Most people in the region hit this weekend didn't think they needed that type of coverage.
MINNESOTA CITY, MINN. - For 44 years, Stan and Gerry Smith lived at 120 Minnesota St., one of the prettiest spots in their small town.
It was also one of the highest, so high that the Smiths never gave a thought to buying flood insurance.
In fact, not a single person in Minnesota City (population 235) has flood insurance.
Few homeowners in the affected area bought flood insurance, although nearly all could have, the Federal Emergency Management Agency (FEMA) reported Tuesday.
In the six-county area with 103,000 households, 718 carry federal flood insurance. In the two hardest-hit counties -- Winona and Houston -- 196 flood insurance policies have been issued for homes and businesses, according to a FEMA report.
"We will see more people sign up pretty soon -- we always do after extensive flooding," said Tom Lutgen, a hydrologist at the Minnesota Department of Natural Resources and the state's national flood insurance coordinator.
Homeowner's insurance does not cover flooding.
Statewide, 8,514 Minnesotans carry flood insurance, 627 of them in the six counties for which Gov. Tim Pawlenty declared a state of emergency.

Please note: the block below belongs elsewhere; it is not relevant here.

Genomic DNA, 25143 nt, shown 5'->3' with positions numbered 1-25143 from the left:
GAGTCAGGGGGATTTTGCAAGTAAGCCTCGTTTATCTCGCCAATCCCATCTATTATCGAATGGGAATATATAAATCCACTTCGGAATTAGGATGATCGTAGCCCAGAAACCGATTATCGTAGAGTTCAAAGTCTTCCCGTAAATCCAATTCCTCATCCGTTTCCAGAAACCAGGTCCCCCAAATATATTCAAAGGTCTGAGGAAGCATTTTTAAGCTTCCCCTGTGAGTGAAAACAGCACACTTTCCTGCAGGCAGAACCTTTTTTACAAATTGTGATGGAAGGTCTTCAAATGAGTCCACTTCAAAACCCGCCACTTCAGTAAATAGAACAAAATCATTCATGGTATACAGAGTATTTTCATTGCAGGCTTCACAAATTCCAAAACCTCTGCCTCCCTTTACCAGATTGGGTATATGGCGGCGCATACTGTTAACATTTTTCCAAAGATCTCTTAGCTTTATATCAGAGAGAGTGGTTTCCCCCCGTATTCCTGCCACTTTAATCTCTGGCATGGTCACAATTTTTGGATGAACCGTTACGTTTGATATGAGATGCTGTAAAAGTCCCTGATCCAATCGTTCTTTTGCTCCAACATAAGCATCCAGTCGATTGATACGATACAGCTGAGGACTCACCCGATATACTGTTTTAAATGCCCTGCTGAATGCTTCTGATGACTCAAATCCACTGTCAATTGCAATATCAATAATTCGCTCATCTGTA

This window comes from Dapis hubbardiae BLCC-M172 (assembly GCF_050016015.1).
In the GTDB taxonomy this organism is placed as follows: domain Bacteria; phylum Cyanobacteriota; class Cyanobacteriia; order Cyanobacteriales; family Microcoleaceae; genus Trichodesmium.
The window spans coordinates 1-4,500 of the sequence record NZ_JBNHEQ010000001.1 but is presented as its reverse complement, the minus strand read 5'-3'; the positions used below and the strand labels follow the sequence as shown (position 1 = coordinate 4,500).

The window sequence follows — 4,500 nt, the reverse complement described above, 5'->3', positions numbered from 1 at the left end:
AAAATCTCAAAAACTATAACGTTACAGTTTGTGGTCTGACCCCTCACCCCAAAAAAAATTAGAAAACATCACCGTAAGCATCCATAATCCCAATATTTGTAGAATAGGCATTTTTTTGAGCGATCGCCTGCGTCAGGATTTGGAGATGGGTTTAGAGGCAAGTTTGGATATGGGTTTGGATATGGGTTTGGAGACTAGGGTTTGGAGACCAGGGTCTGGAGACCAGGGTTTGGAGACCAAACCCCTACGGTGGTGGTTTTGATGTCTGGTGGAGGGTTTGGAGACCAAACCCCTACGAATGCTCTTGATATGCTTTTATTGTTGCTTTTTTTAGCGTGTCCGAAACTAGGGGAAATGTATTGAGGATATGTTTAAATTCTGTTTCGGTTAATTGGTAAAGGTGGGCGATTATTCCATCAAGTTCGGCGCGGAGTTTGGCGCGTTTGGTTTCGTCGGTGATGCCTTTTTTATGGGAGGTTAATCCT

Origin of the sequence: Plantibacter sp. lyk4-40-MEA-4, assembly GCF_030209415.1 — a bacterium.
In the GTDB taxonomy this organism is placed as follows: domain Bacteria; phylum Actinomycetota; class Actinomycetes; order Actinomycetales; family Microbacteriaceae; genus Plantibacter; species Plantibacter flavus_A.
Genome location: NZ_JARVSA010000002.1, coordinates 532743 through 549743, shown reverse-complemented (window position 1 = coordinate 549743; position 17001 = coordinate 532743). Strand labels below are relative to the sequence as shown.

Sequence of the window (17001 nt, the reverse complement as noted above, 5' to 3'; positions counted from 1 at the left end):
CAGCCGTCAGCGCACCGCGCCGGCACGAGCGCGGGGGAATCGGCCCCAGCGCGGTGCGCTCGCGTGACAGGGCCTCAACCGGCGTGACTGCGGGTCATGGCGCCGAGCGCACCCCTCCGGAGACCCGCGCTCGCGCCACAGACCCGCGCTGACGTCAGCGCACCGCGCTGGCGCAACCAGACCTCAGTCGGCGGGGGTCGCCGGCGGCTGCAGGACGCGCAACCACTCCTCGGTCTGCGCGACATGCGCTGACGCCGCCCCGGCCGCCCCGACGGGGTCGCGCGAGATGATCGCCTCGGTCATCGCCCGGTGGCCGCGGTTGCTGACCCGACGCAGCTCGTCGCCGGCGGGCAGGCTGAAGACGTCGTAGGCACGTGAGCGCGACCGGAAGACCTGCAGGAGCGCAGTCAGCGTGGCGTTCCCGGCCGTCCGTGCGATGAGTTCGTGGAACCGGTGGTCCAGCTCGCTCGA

"Flood insurance will be required of people who get federal low-cost loans or grants to repair or rebuild their flooded homes -- assuming the president declares this a disaster area," Lutgen said.
People who fix flood-damaged property by refinancing their homes also are likely to be required by lenders to get the insurance.
"There are a lot of misconceptions about flood insurance," Lutgen said, chief among them that a homeowner must live on a flood plain to buy it. "The fact is, 92 percent of Minnesotans qualify."
In Rushford, one of the hardest-hit areas, only two people have flood insurance, according to the FEMA report.
Larry Johnson, a Rushford City Council member, said he thinks the main reason residents, himself included, didn't have it was because they didn't think the area was in danger.
He noted that dikes in the region, built after 1965 flooding, were supposedly "lifetime" dikes. "Well, nature can come up with surprises," he said.
Communities must adopt FEMA standards, primarily using zoning to control development in flood-prone areas, Lutgen said. Outside of cities, county action is required.
The cost of flood insurance varies by proximity to flood-prone areas, type of structure and coverage -- typically as much as $250,000 for homes and $500,000 for businesses.
Those not on areas subject to 100-year floods may pay as little as $300 a year. In Stockton, the 20 people with insurance paid an average of $655 this year to buy an average of $108,355 in coverage.
Deciding whether to buy flood insurance is a gamble on what the weather will bring.
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